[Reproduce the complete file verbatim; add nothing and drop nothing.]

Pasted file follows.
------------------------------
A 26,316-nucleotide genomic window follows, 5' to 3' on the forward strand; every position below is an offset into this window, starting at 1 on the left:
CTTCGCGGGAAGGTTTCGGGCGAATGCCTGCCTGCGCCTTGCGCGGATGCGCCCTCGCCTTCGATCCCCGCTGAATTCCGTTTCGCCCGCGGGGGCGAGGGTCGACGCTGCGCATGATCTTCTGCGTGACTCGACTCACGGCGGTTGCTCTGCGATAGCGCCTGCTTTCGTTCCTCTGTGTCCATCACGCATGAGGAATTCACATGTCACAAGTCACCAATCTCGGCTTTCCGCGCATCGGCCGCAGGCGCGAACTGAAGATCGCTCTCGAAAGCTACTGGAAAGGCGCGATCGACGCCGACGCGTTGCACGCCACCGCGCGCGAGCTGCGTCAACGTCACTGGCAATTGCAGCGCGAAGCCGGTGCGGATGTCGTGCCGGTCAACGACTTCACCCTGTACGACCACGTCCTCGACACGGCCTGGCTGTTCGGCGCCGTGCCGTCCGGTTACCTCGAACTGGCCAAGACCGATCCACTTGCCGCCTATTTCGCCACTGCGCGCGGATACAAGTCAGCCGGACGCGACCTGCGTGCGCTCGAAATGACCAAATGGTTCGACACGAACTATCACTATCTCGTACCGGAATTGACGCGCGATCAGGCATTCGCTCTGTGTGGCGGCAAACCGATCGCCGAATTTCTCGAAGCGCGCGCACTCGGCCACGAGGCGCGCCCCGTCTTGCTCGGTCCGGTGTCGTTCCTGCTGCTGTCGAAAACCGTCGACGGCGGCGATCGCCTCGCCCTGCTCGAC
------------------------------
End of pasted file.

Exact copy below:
A 26,316-nucleotide genomic window follows, 5' to 3' on the forward strand; every position below is an offset into this window, starting at 1 on the left:
CTTCGCGGGAAGGTTTCGGGCGAATGCCTGCCTGCGCCTTGCGCGGATGCGCCCTCGCCTTCGATCCCCGCTGAATTCCGTTTCGCCCGCGGGGGCGAGGGTCGACGCTGCGCATGATCTTCTGCGTGACTCGACTCACGGCGGTTGCTCTGCGATAGCGCCTGCTTTCGTTCCTCTGTGTCCATCACGCATGAGGAATTCACATGTCACAAGTCACCAATCTCGGCTTTCCGCGCATCGGCCGCAGGCGCGAACTGAAGATCGCTCTCGAAAGCTACTGGAAAGGCGCGATCGACGCCGACGCGTTGCACGCCACCGCGCGCGAGCTGCGTCAACGTCACTGGCAATTGCAGCGCGAAGCCGGTGCGGATGTCGTGCCGGTCAACGACTTCACCCTGTACGACCACGTCCTCGACACGGCCTGGCTGTTCGGCGCCGTGCCGTCCGGTTACCTCGAACTGGCCAAGACCGATCCACTTGCCGCCTATTTCGCCACTGCGCGCGGATACAAGTCAGCCGGACGCGACCTGCGTGCGCTCGAAATGACCAAATGGTTCGACACGAACTATCACTATCTCGTACCGGAATTGACGCGCGATCAGGCATTCGCTCTGTGTGGCGGCAAACCGATCGCCGAATTTCTCGAAGCGCGCGCACTCGGCCACGAGGCGCGCCCCGTCTTGCTCGGTCCGGTGTCGTTCCTGCTGCTGTCGAAAACCGTCGACGGCGGCGATCGCCTCGCCCTGCTCGAC